Portugal picked a 348 million-euro ($391 million) offer by David Neeleman, the founder of JetBlue Airways and Azul SA, to take control of state-owned airline TAP SGPS SA, outbidding rival Latin American airline investor German Efromovich.
Neeleman proposed to pay 10 million euros for 61 percent of TAP and inject at least 338 million euros into the debt-laden airline in partnership with Portuguese bus company Grupo Barraqueiro, Sergio Monteiro, Portugal’s secretary of state for transport, said at a press conference in Lisbon.
The winning group has agreed to supply TAP with an additional 53 new planes and keep the carrier’s hub in Lisbon for at least 30 years, said Monteiro. Efromovich, owner of the Avianca Holdings SA airline brands, also bid for the carrier, losing out for the second time in less than three years.
Neeleman’s consortium “offered more money” than Efromovich, which will enable the airline to face the difficult challenges ahead, said Monteiro. “This privatization is from all points of view a success in financial terms.”
The government is also selling 5 percent of TAP to employees. TAP, whose business includes a maintenance unit in Brazil besides the airline itself, posted a loss of 85.1 million euros in 2014, up from a 5.9 million-euro loss the previous year. It had 1.06 billion euros of debt at the end of last year. Its fleet includes 61 Airbus aircraft, six Fokkers, eight Embraers and two ATR turboprops.
The country agreed in 2011 to sell TAP as a condition for aid from the International Monetary Fund and the European Union. The Portuguese government rejected an offer from Efromovich in 2012, citing a lack of financial guarantees. The Swissair Group agreed to buy a stake in TAP in 1999, then backed out in 2001, later declaring bankruptcy.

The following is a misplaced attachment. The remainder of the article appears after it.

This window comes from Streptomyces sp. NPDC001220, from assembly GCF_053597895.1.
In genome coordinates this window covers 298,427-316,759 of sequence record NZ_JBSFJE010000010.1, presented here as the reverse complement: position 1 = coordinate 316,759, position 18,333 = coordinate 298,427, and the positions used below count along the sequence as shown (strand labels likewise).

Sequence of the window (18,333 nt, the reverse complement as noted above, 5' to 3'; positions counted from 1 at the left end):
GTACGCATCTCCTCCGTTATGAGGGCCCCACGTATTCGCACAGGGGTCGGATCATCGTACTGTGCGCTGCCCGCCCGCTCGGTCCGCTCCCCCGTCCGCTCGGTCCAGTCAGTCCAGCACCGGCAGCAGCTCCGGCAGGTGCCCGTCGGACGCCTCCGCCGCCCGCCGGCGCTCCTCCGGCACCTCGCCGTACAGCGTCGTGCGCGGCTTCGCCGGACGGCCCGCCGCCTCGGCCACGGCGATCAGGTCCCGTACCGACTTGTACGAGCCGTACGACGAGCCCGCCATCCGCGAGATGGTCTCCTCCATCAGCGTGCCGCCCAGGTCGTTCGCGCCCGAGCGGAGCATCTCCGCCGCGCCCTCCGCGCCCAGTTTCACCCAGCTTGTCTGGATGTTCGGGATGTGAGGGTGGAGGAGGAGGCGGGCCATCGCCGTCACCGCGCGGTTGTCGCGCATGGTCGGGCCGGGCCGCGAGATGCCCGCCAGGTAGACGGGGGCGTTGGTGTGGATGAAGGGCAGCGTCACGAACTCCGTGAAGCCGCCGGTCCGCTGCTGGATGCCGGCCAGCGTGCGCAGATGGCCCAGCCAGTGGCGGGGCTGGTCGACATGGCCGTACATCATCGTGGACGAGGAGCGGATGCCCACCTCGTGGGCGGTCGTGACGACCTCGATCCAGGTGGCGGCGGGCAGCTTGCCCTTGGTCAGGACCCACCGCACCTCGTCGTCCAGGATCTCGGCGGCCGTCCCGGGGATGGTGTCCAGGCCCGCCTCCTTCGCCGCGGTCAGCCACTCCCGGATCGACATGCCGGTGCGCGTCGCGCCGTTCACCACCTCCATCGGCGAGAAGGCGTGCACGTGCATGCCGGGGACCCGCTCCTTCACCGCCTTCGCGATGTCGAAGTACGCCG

Neeleman has founded three airlines, including JetBlue in the late 1990’s and Azul, Brazil’s third largest carrier, in 2008 following his departure from JetBlue. TAP’s chief attraction is its 77 weekly flights from Portugal to Brazil, though the company also offers almost the same number of services to Africa and operates 43 routes within Europe.
The purchase of TAP will pit Azul against Latam Airlines Group SA, the biggest South American carrier, which is planning to build an international hub in Brazil’s Northeast for European destinations.
Asked whether the purchase of a controlling stake in TAP by a consortium led by Neeleman, who holds U.S. citizenship, could be challenged by the EU -- whose rules limit airline ownership by investors from outside member countries to 49 percent -- Monteiro said “there are no significant risks.”
“I would even say there are practically no risks,” said Monteiro. “There are no veto rights by the main shareholder that would hamper the development of TAP’s business.”